Colder than yesterday, but the last bones of snow still didn’t survive the night. A chipmunk takes fright, tail up like an exclamation mark.
Chickadees twittering back and forth in the birches. In the snow beside my chair, the small, intricately clawed tracks of a chipmunk.
So many chipmunks are racing about at the woods’ edge that after watching them for a while, I begin to feel itchy. A crow clears its throat.
Weak sunlight. Dead leaves are all a-rustle, rummaged through by squirrels, voles, chipmunks, juncos. The distant cry of a maybe killdeer.
Chipmunks coming into heat chase each other over the bright, melting snow. I recall that their name comes from the Ojibwe for “headlong.”
Sunny and cold. A chipmunk’s awake, racing over the snow at the woods’ edge. Icicles fall from the roof and shatter with a festive tinkling.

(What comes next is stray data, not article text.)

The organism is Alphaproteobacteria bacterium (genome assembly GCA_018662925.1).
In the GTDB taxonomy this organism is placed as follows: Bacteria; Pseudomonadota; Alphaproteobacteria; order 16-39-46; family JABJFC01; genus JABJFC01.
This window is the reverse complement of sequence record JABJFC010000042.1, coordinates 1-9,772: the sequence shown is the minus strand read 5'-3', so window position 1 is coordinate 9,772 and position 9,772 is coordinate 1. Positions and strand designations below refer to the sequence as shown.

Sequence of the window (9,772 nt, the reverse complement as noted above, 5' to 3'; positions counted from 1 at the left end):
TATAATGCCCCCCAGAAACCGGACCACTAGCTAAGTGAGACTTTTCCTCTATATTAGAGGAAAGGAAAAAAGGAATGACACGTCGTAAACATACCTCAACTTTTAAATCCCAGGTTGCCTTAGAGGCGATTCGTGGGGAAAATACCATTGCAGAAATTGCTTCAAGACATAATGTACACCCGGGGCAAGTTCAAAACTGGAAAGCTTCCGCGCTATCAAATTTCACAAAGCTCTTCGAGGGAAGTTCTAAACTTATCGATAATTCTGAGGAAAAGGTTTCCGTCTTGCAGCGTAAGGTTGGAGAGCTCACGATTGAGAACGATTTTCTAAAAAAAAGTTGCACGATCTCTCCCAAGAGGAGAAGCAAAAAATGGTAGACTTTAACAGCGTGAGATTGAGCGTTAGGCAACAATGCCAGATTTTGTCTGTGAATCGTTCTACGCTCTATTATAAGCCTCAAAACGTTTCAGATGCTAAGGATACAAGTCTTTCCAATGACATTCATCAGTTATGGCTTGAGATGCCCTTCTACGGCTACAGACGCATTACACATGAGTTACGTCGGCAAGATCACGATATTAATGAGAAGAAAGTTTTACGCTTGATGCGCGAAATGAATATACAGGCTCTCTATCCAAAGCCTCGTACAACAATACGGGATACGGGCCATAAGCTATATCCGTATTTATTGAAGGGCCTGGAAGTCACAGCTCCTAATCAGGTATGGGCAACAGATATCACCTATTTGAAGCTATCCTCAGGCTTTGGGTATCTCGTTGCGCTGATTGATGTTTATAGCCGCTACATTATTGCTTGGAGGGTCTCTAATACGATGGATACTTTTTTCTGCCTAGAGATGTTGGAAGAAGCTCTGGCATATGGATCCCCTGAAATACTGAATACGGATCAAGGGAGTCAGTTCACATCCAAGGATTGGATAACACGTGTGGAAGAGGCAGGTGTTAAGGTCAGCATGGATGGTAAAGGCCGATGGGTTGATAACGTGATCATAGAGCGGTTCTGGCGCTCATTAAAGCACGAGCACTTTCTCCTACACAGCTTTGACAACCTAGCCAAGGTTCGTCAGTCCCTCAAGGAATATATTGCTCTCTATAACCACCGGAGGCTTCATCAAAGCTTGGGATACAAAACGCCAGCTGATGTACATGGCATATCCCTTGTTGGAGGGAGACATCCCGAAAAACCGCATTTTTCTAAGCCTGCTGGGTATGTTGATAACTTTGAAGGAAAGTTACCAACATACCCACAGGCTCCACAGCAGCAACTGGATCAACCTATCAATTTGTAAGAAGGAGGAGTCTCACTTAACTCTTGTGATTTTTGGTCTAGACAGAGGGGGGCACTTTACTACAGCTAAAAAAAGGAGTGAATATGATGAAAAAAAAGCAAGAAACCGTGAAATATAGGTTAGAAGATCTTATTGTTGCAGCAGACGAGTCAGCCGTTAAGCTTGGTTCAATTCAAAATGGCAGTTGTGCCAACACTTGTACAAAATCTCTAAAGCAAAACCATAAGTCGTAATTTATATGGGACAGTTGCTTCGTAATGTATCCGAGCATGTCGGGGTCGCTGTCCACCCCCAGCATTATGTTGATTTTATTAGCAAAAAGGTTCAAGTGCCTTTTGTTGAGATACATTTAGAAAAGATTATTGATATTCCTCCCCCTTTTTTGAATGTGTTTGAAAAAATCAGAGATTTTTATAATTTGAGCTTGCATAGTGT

The cold has returned, but not soon enough to save the snow cover. The chipmunk darts across the road, cheeks puffed out with weed seeds.
After rain in the night, a clearing wind at sunrise. The woods is now more brown than white. A chipmunk zips across a patch of snow.
Bright and still. A wren pops out of the cherry snag next the porch. Two chipmunks bound through the dead grass and disappear into the wall.
The sun moves through the foggy woods like a spider at the center of her web. The hollow tocks of chipmunks up and down the hillside.